In the early days it was a favourite nesting-place for quail, where the trees were protected with batons until they made good growth. Partridges were also introduced, but owing to the absence of crops they did not thrive, and an attempt to introduce grouse was also unsuccessful.

Geese, which are still seen on the lake, called “The Serpentine,” have flourished since the days when they were driven into the farm yard in July and kept there for a few days to lay. One goose, known to be twenty-three years old, was hatched in the oven.

Life in New Zealand was anything but easy for the settlers, and in the Waikato and Taranaki, war raged between the Maoris and the white settlers in quarrels over the ownership of land.

With his Maori neighbours, Mr. Lowry always had most cordial relations, and he pursued a policy of honourable and just dealing with them. They knew that his word was his bond, and were satisfied.

With others, this was not always so, and religious differences developed among some of the Maoris, who elected to follow the cult of Hau Hauism. The teachings of the missionaries seemed to be quite forgotten by these natives, and their actions caused much fear and unrest.

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During the rising of the Hau Haus in 1868, it was thought wise for the women and children at “Okawa” to go into Napier for safety. All the silver and family treasures were buried in the garden, and Tom O’Flaherty was left in charge, the men being trained to defend themselves.

The family was driven in a bullock-wagon over the hills, and their stay in Napier lasted more than a year.

Here a daughter, Mary, while still a baby, had to be left, while Mrs. Lowry went to the help of her sister, Mrs. Wilson, who lived in Poverty Bay.

There, on November 10th, 1867, the rebel chief, Te Kooti, and his fierce band of warriors had attacked some settlers, and Captain Wilson and three little children were killed. The house was burned to the ground, and Mrs. Wilson had been left for dead, with seven spear wounds.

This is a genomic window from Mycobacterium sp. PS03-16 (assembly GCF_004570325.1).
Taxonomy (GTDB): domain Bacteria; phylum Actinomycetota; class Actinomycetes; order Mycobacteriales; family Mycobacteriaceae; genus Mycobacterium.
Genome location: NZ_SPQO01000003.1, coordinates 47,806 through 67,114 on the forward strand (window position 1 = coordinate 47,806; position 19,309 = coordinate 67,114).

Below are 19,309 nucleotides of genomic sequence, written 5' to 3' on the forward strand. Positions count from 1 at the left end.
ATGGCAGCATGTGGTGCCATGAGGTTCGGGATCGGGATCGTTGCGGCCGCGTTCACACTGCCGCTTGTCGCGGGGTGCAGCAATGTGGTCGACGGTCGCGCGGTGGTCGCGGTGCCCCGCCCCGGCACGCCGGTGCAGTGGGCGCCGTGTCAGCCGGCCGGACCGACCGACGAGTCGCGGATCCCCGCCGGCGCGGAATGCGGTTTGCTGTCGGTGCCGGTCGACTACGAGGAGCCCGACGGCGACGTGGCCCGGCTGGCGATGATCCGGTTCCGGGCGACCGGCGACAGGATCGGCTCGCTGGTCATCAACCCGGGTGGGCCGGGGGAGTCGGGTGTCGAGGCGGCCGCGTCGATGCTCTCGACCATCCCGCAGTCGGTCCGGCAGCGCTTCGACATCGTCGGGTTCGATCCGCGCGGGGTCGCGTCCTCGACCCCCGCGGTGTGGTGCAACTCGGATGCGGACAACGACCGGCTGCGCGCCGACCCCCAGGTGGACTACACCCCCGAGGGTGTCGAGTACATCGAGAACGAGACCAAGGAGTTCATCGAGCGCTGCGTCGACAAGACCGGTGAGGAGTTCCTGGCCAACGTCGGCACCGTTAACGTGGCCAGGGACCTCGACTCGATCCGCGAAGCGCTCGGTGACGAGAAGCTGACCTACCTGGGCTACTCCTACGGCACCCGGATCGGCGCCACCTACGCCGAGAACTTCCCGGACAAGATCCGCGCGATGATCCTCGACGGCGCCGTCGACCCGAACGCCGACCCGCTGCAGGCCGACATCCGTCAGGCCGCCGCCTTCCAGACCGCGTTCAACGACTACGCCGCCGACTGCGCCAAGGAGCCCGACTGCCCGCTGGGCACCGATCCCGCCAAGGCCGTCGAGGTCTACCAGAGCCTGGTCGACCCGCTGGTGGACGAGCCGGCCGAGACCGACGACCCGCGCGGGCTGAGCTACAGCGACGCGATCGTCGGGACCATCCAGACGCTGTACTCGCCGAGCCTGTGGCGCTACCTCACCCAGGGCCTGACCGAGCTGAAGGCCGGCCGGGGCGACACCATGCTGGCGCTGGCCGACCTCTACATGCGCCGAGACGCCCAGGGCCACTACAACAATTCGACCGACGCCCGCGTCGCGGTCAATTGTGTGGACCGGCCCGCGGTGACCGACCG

When his father fell, the eldest child, Jimmy, eight years old, had escaped into the bush. For two days he wandered about, finding a little food in some of the abandoned houses, and having as a companion his Sheepdog, “Punch.”

On the third day, he went back to the site of his home, and found his mother still alive in an outhouse. She had had no food for three days, and the boy managed to find some eggs, and cook them under her direction. Over his nightshirt Jimmy was

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wearing a coat of his father’s, and in the pocket a few cards were found, on one of which Mrs. Wilson managed to write a message with a burnt stick. Twice the boy started to take this message, and turned back, but the third time he found his way, and was almost at Turanganui, now called Gisborne, when he was found by a reconnoitring party of soldiers, and brought in to the officer commanding the outpost,

Dr. Gibbs started off at once, with a relief party, to bring Mrs. Wilson in, and she was placed in Archdeacon Williams’s cottage, and tended by Mrs. Jennings, wife of one of the military settlers, until Mrs. Lowry arrived. A fortnight later, the doctor urging the necessity, Colonel Whitmore chartered the “P.S. Sturt,” and accompanied by Archdeacon Leonard Williams, Mrs. Lowry took her sister to Bishop Williams’s house in Napier.

There she was attended by Dr. Spencer, but despite her marvellous courage and endurance, three days after arrival in Napier, and thirty-seven days after the massacre, she died.

Jimmy was taken by his aunt and uncle to live at “Okawa.” With him went his dog “Punch” and his father’s horse “Matakokere,” which had been wounded in the shoulder by a bullet on the fateful day. Both dog and horse lived to a good old age and died at “Okawa.”

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Jimmy was awarded the Victorian Medal for his bravery, and later he was sent Home to Wellington College, in London, to be educated for the surveying profession, He later became a wonderful shot with his rifle, and won the King’s Prize at Bisley.

On the return to “Okawa” from Napier, life on the station, with all its many activities, was renewed. The bees were the special care of Mrs. Lowry, and she also made the hop beer, and the sausages, and killed the rats. As with most pioneer women, sewing had to be left to the evening, and she often sewed far into the night.

Morning prayers were an institution and everyone assembled at 8 a.m., when the ship’s bell was rung. Verses from the Bible were read in turn, and no one liked the hard words they sometimes found in their portion.

The terriers often caused amusement by jumping on Mrs. Lowry’s bustle. Sunday School for all the children on the station was held on Sunday afternoons.